[From Manxiana, 1870]
When Sulby stream is dry, and mackerel none,
All fishing at a discount on the isle;
When dull ennui weighs heavy on the mind,
And all the walks walked o'er and o'er again;
When shell or seaweed have no more to teach,
And Nature silent wheresoe'er you look;
When all the sights are done of glen and town,
And boating dangerous from the rising sea;
No pleasure in the town, nor much without,
The newspaper all read; and sigh begins
To move for something new, on sea or land;
Just try for bollan, on the Maughold rocks.
Strong rod long line throw it out afar,
Whate'er the tide be anything will bait,
A sand-eel on a common hook will do ;
For float a common cork. May be you'll catch
A rock-cod, or may be a sea-devil,
Likely a bollan if so, hold him tight ;
Play him as you would a salmon for awhile,
Then haul him gently on the shelving rock,
And kill him quick and merciful. He'll weigh
Some few pounds, and goodly eating is.
Carve him most carefully; remember now
He bears a cross, and you'll find it where
Reason stands sentry to the outward world,
E'en in the head, the seat of Reason's home.
So, as you delicately pick the bone,
Search for the cross when found you'll value it
For ever 'tis the Manxman's safety-charm
By land or sea, where'er he chance to roam.
So keep it, friend, you'll find its use e'en here,
Up Sulby glen, or through the mountain gorge,
Or o'er the Claddagh of the Wealds far north,
By night or day you'll never lose your way.
So keep it by you, as a Catholic cross,
To guide you through the dangers by the way.
The sailors say that in old Catholic times,
When Manx folks wore the cross, and bore it too,
And none were shamed of it that in the strife
Of abbey pillage in King Harry's time,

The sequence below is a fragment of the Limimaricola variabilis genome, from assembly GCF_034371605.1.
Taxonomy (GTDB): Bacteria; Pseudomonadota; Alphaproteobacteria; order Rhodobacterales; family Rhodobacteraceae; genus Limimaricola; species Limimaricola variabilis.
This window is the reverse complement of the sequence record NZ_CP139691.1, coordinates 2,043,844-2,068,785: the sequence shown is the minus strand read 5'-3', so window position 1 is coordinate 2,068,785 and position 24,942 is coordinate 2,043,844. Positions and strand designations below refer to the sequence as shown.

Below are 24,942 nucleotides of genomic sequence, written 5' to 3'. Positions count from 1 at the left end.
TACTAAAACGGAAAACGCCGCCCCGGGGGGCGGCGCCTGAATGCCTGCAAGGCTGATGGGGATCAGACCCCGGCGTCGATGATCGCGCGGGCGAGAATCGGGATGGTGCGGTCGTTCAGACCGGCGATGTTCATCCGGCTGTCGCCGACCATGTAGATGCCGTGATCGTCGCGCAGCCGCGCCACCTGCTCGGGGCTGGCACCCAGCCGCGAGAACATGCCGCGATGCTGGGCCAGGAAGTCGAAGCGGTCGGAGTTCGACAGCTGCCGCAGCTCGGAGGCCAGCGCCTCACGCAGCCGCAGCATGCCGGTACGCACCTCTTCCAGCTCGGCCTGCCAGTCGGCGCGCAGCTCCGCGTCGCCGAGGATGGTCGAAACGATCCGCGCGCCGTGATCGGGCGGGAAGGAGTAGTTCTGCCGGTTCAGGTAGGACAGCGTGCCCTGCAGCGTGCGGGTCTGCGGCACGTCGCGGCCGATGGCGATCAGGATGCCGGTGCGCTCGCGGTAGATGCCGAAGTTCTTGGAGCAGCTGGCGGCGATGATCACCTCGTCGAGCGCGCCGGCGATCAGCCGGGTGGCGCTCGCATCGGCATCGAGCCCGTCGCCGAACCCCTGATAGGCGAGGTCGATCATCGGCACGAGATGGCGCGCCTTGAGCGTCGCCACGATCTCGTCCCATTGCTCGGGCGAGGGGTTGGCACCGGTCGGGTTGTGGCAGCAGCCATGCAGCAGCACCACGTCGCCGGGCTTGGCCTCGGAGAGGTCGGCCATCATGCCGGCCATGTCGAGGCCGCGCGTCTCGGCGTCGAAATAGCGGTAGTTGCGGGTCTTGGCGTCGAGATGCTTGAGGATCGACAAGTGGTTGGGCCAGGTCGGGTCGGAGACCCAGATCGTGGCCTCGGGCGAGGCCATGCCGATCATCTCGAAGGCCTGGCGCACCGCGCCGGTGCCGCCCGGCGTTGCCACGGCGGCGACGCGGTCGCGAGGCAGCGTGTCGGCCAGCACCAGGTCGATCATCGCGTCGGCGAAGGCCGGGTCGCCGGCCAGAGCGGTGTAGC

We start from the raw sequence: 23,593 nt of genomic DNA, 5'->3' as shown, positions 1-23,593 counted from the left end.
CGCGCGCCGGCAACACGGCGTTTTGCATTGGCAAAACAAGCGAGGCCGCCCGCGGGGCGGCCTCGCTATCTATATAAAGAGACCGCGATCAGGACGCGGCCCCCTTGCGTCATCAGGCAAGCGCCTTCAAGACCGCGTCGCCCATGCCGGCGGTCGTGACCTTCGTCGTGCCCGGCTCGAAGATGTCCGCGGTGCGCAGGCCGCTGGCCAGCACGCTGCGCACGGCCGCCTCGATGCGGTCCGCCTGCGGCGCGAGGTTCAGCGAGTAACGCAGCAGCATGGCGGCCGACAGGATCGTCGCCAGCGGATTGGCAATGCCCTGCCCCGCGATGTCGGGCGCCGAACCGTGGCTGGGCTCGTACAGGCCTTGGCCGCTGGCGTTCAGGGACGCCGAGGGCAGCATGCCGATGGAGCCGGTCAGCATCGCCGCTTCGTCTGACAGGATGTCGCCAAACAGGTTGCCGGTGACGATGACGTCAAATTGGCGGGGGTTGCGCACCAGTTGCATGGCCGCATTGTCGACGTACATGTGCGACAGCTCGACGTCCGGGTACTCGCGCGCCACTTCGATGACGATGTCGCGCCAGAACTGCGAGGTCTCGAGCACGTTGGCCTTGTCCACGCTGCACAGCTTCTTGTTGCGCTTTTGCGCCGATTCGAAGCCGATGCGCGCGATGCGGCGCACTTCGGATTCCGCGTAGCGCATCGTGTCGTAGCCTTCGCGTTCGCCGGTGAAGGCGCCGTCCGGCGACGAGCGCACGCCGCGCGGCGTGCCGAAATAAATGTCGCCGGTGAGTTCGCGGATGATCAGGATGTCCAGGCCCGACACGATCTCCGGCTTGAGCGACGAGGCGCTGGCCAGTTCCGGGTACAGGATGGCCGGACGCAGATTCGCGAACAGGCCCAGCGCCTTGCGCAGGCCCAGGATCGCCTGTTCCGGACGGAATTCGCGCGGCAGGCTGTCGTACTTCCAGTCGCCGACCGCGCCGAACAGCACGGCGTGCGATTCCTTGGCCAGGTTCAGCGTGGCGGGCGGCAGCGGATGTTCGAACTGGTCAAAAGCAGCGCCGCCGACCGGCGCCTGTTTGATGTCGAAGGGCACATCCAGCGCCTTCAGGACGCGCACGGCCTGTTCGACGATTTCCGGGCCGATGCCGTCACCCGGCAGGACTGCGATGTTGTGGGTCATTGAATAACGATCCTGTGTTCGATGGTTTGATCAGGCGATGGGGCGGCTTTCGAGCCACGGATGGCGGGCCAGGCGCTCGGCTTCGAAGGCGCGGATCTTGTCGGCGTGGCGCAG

When the old abbey chests were pilfered all,
And cross and relics all scatter'd to the wind,
That then the sailors who still held the faith,
Returning from long voyage, asked the priest
On outward voyage for the accustom'd cross,
As token of their safety when away ;
The priest would drop a tear, and whispering own
Their loss of ivory cross, but hint they'd saved,
What God, in mercy, sent them in its stead,
In the Lent fish, that served their humble meal,
The bollan cross this bless'd would be the same.
So since this time no sailor goes to sea
Without his cross; no fisherman puts out
From the Peel harbour with the herring fleet,
Without his bollan cross. The emigrant,
Bound to Australia or the western world,
About his person wears this simple cross.
So ere you trawl for mackerel round the coast,
Put on your bollan cross ne'er mind the sneers
Or charge of superstition from your friends.
As mackerel breeze increases to a gale
Off Maughold Head, and shipping sees affright,
Think of the cross, and He, who on the Sea
Of Gennesaret, bid the storm be still;
And as you think, and steer for Ramsey Bay,
The great calm there will calm your troubl'd mind,
You'll prize your bollan cross, and own its worth.